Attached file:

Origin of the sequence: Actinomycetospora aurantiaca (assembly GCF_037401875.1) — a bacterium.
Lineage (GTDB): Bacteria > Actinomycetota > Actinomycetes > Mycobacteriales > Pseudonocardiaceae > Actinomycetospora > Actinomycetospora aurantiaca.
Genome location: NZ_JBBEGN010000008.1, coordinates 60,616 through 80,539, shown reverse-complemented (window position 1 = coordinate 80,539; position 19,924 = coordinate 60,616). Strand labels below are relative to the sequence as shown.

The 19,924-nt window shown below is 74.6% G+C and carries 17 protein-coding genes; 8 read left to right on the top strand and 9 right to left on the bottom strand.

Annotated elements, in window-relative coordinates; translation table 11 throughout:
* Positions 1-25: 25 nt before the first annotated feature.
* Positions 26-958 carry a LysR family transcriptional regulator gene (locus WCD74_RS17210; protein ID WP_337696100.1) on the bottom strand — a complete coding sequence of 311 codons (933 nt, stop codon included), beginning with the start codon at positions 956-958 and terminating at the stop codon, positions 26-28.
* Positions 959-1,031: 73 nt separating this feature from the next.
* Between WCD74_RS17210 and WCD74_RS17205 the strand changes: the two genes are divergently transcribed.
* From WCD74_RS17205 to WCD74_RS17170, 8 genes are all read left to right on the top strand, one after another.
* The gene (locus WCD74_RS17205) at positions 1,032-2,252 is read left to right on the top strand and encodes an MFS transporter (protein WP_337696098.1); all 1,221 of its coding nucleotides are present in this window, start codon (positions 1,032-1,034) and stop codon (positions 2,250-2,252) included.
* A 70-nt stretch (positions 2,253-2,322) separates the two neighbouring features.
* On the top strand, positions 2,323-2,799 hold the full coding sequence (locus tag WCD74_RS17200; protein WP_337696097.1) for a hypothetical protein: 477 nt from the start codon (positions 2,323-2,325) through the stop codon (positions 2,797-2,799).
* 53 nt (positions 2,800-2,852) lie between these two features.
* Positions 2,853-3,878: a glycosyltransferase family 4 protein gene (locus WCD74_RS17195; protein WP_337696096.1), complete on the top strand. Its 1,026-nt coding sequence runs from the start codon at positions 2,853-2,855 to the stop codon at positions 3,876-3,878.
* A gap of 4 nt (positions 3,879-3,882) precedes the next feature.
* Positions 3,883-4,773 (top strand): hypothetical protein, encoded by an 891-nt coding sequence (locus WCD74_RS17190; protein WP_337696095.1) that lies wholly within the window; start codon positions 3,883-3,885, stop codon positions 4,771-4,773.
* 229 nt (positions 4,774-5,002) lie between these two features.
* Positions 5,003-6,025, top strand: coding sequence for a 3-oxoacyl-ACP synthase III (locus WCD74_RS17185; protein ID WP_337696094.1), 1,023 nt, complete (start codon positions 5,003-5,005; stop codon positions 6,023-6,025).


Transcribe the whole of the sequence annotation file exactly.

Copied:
Origin of the sequence: Actinomycetospora aurantiaca (assembly GCF_037401875.1) — a bacterium.
Lineage (GTDB): Bacteria > Actinomycetota > Actinomycetes > Mycobacteriales > Pseudonocardiaceae > Actinomycetospora > Actinomycetospora aurantiaca.
Genome location: NZ_JBBEGN010000008.1, coordinates 60,616 through 80,539, shown reverse-complemented (window position 1 = coordinate 80,539; position 19,924 = coordinate 60,616). Strand labels below are relative to the sequence as shown.

The 19,924-nt window shown below is 74.6% G+C and carries 17 protein-coding genes; 8 read left to right on the top strand and 9 right to left on the bottom strand.

Annotated elements, in window-relative coordinates; translation table 11 throughout:
* Positions 1-25: 25 nt before the first annotated feature.
* Positions 26-958 carry a LysR family transcriptional regulator gene (locus WCD74_RS17210; protein ID WP_337696100.1) on the bottom strand — a complete coding sequence of 311 codons (933 nt, stop codon included), beginning with the start codon at positions 956-958 and terminating at the stop codon, positions 26-28.
* Positions 959-1,031: 73 nt separating this feature from the next.
* Between WCD74_RS17210 and WCD74_RS17205 the strand changes: the two genes are divergently transcribed.
* From WCD74_RS17205 to WCD74_RS17170, 8 genes are all read left to right on the top strand, one after another.
* The gene (locus WCD74_RS17205) at positions 1,032-2,252 is read left to right on the top strand and encodes an MFS transporter (protein WP_337696098.1); all 1,221 of its coding nucleotides are present in this window, start codon (positions 1,032-1,034) and stop codon (positions 2,250-2,252) included.
* A 70-nt stretch (positions 2,253-2,322) separates the two neighbouring features.
* On the top strand, positions 2,323-2,799 hold the full coding sequence (locus tag WCD74_RS17200; protein WP_337696097.1) for a hypothetical protein: 477 nt from the start codon (positions 2,323-2,325) through the stop codon (positions 2,797-2,799).
* 53 nt (positions 2,800-2,852) lie between these two features.
* Positions 2,853-3,878: a glycosyltransferase family 4 protein gene (locus WCD74_RS17195; protein WP_337696096.1), complete on the top strand. Its 1,026-nt coding sequence runs from the start codon at positions 2,853-2,855 to the stop codon at positions 3,876-3,878.
* A gap of 4 nt (positions 3,879-3,882) precedes the next feature.
* Positions 3,883-4,773 (top strand): hypothetical protein, encoded by an 891-nt coding sequence (locus WCD74_RS17190; protein WP_337696095.1) that lies wholly within the window; start codon positions 3,883-3,885, stop codon positions 4,771-4,773.
* 229 nt (positions 4,774-5,002) lie between these two features.
* Positions 5,003-6,025, top strand: coding sequence for a 3-oxoacyl-ACP synthase III (locus WCD74_RS17185; protein ID WP_337696094.1), 1,023 nt, complete (start codon positions 5,003-5,005; stop codon positions 6,023-6,025).